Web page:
Boeing F/A-18E/F Super Hornet Block III. Boeing has been pushing the Super Hornet for many years. Recently they demonstrated at Naval Air Station Patuxent River that the Super Hornet would do well with the Indian Navy’s Short Take-off but Arrested Recovery (STOBAR) system and validate earlier simulation studies by Boeing. F/A-18 Block III Super Hornet will offer the Indian Navy advanced warfighter technologies, superior economics and enhance naval aviation cooperation with the US Navy. Ankur Kanaglekar, Head India Fighters Sales, Boeing Defense, Space and Security said that, “the first successful and safe launch of the F/A-18 Super Hornet from a ski-jump begins the validation process to operate effectively from Indian Navy aircraft carriers”. Boeing is offering the F/A-18 Super Hornet in single seater (EVariant) and two-seater variant (F-Variant). He added that it can interface with (Navy’s) P-8I aircraft. The Indian and US navies train jointly in the Indian Ocean region and a joint working group (JWG) for aircraft carrier cooperation was set up in 2015. US Navy designers have helped in framing specifications for India’s proposed third carrier. Indian Navy’s team was to visit the US Naval Air Station in Maryland to witness a demonstration by Boeing on the compatibility of its F-18 Super Hornet but the visit got postponed due to the COVID-19.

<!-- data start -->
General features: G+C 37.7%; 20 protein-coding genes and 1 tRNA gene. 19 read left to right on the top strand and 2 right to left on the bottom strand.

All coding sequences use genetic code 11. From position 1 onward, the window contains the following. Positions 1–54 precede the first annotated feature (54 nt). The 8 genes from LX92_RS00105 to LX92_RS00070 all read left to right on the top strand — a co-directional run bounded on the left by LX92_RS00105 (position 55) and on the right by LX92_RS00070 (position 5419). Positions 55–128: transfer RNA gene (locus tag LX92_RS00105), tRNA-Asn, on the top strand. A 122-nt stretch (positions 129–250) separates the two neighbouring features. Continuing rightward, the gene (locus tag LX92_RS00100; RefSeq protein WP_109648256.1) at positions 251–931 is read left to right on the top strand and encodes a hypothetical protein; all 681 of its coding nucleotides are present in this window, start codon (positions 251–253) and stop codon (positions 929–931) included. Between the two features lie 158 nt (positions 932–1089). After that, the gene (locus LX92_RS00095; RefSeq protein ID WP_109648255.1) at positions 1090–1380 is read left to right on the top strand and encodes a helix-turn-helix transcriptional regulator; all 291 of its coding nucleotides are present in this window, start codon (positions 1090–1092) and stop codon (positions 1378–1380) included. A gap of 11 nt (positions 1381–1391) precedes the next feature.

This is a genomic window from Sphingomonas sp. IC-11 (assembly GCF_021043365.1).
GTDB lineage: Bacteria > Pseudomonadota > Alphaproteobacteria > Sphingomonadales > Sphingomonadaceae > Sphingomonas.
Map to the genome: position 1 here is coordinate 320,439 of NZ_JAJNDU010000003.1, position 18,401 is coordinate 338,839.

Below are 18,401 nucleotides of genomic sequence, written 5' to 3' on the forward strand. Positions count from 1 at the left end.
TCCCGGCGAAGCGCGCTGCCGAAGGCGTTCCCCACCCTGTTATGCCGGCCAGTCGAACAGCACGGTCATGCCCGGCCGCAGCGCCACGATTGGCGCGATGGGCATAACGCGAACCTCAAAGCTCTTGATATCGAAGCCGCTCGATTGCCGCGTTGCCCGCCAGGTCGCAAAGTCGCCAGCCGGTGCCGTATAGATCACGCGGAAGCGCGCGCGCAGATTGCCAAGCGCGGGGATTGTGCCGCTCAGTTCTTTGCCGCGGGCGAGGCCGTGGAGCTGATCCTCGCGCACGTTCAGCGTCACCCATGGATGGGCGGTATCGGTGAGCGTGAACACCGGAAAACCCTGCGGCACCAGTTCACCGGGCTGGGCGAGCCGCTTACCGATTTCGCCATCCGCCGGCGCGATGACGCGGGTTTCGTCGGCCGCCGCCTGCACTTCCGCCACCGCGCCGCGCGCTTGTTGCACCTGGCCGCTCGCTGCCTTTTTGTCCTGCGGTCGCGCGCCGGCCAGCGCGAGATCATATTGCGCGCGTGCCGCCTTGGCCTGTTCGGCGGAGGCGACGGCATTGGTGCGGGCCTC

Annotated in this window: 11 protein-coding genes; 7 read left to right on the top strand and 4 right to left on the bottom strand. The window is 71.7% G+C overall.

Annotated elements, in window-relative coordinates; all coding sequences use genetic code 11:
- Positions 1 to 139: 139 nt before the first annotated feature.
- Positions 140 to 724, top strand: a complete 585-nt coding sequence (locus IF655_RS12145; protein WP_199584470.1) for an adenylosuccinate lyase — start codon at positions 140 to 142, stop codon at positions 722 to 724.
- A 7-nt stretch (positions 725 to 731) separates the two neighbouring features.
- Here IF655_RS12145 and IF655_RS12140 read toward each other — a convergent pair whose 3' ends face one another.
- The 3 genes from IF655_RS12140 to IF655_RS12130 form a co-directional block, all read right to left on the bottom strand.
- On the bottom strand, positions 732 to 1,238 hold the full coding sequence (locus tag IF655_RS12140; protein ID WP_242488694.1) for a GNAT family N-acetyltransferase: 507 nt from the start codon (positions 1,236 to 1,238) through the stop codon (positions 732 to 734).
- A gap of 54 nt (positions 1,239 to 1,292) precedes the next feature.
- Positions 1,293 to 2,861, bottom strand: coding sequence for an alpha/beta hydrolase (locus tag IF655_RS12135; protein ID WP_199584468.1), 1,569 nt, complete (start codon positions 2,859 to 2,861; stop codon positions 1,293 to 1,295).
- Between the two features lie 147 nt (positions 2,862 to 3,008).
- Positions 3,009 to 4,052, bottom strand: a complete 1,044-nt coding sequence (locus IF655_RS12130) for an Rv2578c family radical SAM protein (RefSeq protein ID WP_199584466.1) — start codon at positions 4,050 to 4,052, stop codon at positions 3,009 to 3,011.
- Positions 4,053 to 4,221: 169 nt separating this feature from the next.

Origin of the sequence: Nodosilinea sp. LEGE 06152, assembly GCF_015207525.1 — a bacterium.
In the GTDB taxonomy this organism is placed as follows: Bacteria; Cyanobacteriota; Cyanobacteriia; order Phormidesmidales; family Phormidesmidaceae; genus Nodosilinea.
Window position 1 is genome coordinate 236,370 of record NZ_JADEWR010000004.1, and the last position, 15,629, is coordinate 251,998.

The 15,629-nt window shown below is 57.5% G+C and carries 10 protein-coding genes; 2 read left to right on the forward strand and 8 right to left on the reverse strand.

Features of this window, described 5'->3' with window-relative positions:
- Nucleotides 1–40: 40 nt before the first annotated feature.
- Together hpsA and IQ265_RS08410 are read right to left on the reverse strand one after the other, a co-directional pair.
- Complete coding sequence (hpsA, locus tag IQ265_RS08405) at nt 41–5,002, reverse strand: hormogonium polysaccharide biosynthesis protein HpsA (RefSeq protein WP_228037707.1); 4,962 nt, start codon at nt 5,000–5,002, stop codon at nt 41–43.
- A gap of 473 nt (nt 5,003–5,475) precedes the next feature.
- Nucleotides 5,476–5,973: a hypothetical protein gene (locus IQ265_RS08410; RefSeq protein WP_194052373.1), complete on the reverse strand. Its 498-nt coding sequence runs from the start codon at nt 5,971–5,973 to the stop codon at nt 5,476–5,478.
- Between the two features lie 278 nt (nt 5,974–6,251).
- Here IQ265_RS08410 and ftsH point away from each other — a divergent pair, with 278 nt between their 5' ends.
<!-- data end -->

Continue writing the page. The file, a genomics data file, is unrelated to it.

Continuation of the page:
Dassault Rafale M. The Air Force single-seat Rafale C, the Air Force two-seat Rafale B, and the Navy single-seat Rafale M feature maximum airframe and equipment commonality, and very similar mission capabilities. The Rafale M is suitably modified for operating from an aircraft carrier. It features a greatly reinforced undercarriage to cope with the additional stresses of naval landings, an arrestor hook, and “jump strut” nosewheel, which only extends during short takeoffs including catapult launches. The naval modifications of the Rafale M increase its weight by 500 kg compared to other variants. Its advantage is that the Air Force version of Rafale is already in service with the Indian Air Force.

SAB Gripen Maritime. Gripen Maritime has been designed to provide the maximum multi-role day/night capability and performance from both STOBAR and CATOBAR carriers. Utilising the latest model based systems engineering practices perfected by Saab, dedicated teams have worked over a number of years to achieve certification of the maritime version. Gripen has a small footprint, about the same as the Sea Harrier, allowing more fighters to be embarked in current and future Indian Navy carriers.